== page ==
Tuesday, December 22, 2015

Hear Your Elders

Not only am I the youngest in my family, I'm amongst the youngest of my cousins as well. To me, everyone was always older. 
Via bazanphotos
I don't know if it is just my nature, or because I was always around those who were older, but I like older people. We seem to have more similar interests than I do with my contemporaries. 

Silas House notes "The Growing Generational Divide," and the cost to the next generation:
This is the main thing we lose when we don’t talk to our elders: the histories. How many teenagers, for example, know the intimate details of the Kardashians’ lives but don’t know the love stories of their own parents? The joys and sorrows of the older generations serve as examples for us to learn from, to emulate or, perhaps even more useful, to avoid. As age segregation becomes more ingrained in our culture, what cycles will be repeated, what misconceptions will flourish? 
Quite a lot. I try to tell over the family tales to the best of my ability, but with every re-teller they get contaminated. I just took my niece's head off because she completely butchered/fabricated her report on Ma's coming to America ("They never referred to it as the 'Goldeneh Medinah!'")

The younger generation may roll their eyes at how the relatively elderly struggle with technology, but as Ma heard a personality proclaiming on a talk show, there is more to knowledge that smartphone savvy. Yes, she may not know the iPhone—but that means she has nothing to teach? There is plenty the young people don't know that she does.  


Altie said...

I was thinking about this recently. On Shabbos I was staying by a family friend, and the grandmother was there too. She's an elderly woman from Russia. I somehow found myself talking to her, and she just kept talking. At first I tried to gently detract myself from the conversation, but then I realized what she was telling me was fascinating. Her family history is so rich. She lived with her grandparents, she has doctors in her family, she herself was a pathologist in Kiev, I had no idea! I just assumed she was a simpleton.

It got me thinking about my own family. My great aunt wrote a book recently of her memoirs. She is younger than my grandmother. The book starts off with how my grandmother supposedly tried to push her sister's stroller into oncoming traffic, and how she never wanted her around. I never knew that side of my grandmother. I never imagined her as a child.

In 8th grade we all had to do a family history report. But since I have two older sisters, I pretty much just copied theirs. I interviewed an elderly cousin of mine, who's really my grandmother's cousin. He was funny. But he died recently. It's sad that I don't have such a connection to my family history.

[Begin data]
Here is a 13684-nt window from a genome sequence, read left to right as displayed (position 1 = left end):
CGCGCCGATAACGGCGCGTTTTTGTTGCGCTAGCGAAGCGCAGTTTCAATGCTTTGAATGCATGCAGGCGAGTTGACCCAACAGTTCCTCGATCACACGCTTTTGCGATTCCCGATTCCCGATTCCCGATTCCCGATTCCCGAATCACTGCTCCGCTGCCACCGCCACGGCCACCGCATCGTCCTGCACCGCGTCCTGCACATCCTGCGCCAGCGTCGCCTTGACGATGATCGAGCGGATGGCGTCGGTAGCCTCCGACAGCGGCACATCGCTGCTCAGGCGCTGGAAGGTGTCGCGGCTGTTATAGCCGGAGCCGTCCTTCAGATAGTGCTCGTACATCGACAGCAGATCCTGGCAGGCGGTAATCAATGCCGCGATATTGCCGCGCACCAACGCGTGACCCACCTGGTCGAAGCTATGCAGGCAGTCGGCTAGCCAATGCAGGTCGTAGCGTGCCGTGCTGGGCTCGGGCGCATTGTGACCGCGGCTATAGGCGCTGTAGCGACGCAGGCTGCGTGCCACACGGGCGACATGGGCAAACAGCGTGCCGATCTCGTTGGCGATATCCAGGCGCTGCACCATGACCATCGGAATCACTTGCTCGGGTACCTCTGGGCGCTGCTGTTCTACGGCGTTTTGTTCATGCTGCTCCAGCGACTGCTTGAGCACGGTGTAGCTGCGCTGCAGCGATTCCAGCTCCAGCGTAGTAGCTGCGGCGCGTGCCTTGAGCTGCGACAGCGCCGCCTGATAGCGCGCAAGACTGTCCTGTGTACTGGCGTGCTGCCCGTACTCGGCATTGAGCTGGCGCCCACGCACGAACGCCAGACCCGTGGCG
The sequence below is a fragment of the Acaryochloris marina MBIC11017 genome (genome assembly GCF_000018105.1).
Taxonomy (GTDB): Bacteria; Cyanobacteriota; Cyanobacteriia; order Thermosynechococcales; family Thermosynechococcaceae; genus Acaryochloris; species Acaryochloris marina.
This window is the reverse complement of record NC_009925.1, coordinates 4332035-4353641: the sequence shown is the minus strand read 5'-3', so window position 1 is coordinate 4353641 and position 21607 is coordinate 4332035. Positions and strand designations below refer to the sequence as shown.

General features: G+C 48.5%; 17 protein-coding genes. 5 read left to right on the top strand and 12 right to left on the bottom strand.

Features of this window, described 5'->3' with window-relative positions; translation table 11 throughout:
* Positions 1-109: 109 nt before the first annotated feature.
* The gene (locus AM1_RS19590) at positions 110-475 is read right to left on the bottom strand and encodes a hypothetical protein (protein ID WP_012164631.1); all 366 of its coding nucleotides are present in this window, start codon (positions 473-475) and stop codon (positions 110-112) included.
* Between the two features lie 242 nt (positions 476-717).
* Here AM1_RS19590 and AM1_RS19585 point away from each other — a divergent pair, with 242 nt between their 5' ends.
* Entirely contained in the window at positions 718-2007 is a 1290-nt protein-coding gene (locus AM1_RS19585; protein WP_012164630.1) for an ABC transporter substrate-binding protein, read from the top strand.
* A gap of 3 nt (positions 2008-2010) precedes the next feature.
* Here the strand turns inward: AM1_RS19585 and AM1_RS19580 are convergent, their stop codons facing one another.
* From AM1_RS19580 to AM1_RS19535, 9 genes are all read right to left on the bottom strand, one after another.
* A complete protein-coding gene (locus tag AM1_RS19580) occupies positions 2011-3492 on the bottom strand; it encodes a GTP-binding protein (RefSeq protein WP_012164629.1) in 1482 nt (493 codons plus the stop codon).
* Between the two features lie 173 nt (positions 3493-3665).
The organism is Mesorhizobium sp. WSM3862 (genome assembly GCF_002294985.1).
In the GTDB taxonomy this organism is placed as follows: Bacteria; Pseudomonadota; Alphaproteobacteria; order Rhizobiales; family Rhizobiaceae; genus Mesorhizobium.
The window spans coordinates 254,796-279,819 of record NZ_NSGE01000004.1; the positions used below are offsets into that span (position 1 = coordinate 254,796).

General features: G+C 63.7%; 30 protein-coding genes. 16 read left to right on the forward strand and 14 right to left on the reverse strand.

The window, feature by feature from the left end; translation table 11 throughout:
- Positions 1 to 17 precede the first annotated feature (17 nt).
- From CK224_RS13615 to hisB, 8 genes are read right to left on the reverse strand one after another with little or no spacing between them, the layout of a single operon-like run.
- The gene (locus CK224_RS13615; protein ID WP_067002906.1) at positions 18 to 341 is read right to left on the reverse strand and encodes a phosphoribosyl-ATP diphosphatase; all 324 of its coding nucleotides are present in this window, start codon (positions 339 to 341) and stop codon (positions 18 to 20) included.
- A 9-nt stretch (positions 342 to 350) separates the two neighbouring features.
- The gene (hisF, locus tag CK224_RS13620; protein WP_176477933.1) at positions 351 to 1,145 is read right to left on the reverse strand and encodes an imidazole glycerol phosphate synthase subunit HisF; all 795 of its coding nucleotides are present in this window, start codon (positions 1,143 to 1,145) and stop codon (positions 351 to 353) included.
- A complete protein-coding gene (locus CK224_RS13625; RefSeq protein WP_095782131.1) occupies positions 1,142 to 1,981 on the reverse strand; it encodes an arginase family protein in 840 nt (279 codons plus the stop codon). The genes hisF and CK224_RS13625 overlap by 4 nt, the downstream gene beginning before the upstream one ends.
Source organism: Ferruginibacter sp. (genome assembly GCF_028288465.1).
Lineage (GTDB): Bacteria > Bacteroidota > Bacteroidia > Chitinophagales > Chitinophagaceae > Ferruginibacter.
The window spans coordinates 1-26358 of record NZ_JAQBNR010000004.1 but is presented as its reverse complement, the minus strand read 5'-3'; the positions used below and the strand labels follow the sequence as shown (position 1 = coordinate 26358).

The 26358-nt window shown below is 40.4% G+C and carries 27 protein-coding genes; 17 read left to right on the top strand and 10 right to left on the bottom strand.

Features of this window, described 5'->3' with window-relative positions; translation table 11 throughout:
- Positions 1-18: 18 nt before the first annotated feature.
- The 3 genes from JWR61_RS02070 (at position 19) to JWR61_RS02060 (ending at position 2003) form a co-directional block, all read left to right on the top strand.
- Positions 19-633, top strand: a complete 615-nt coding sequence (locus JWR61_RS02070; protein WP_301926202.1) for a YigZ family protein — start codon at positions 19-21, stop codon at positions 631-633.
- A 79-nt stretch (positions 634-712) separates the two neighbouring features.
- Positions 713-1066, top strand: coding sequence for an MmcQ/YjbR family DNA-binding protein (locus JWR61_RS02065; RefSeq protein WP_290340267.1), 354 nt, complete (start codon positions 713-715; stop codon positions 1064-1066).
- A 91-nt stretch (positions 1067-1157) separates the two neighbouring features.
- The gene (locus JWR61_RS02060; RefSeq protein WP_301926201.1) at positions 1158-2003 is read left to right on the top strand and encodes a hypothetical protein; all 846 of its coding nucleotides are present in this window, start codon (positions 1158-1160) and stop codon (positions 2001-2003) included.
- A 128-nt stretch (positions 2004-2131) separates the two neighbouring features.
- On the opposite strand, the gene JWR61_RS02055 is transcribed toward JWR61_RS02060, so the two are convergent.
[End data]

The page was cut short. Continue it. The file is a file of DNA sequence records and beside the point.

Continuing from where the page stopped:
I didn't even have all the facts straight about my parent's history. I thought they had moved to Boston because my father got into law school but apparently they just moved there randomly and he applied to law school later. My mother is more talkative than my father. I don't know as much about my father's childhood. I realized that if I don't ask them, all these stories will eventually die with them. (They should live long and be healthy.)

I feel like my own story will be so much less significant.

Daniel Saunders said...

I'm more or less the eldest in my family (older than my sister and my first cousins, have a second-cousin a little older, plus some others I've never met), but I also like to know the family history. I know all kinds of anecdotes from my grandfathers. My paternal grandfather in particular was a wonderful raconteur and I used to get him to tell me stories whenever he babysat for me.

Unfortunately, our family never lets the facts get in the way of a good story, so I think some are a little exaggerated. On the other hand, my great-grandfather won the military medal in World War I, but, being a very humble man, disliked telling the story of how he won it, so there are various versions in the family.

Mr. Cohen said...

Barack Hussein Obama was elected USA President largely because he received the votes of the youngest voters: 25 years old or younger.

This highly-experienced demographic group was persuaded by very-meaningful slogans like: “change” and “yes we can”.

PS: www.camera.org * www.HonestReporting.com * www.memri.org * www.ActForAmerica.org * www.IsraelLawCenter.org

Princess Lea said...

Altie: I was at the doctor the other day and he was telling me some hair-raising stories from his background - I'm starting to wonder how much my own heritage was edited!

So many stories, it turns out, I have been getting wrong. I hope they get corrected before the next generation starts telling them over.

I feel the same way: "My own story will be so much less significant." My grandparents went through Nazis and communists and immigration and so much more. Not that I'm complaining! I'll take the boring, forgettable existence, though.

DS: It's a personality quirk. There is an older niece who loves these tales; not all do.

I suppose exaggeration is normal. I'm just hoping we don't have outright fabrication.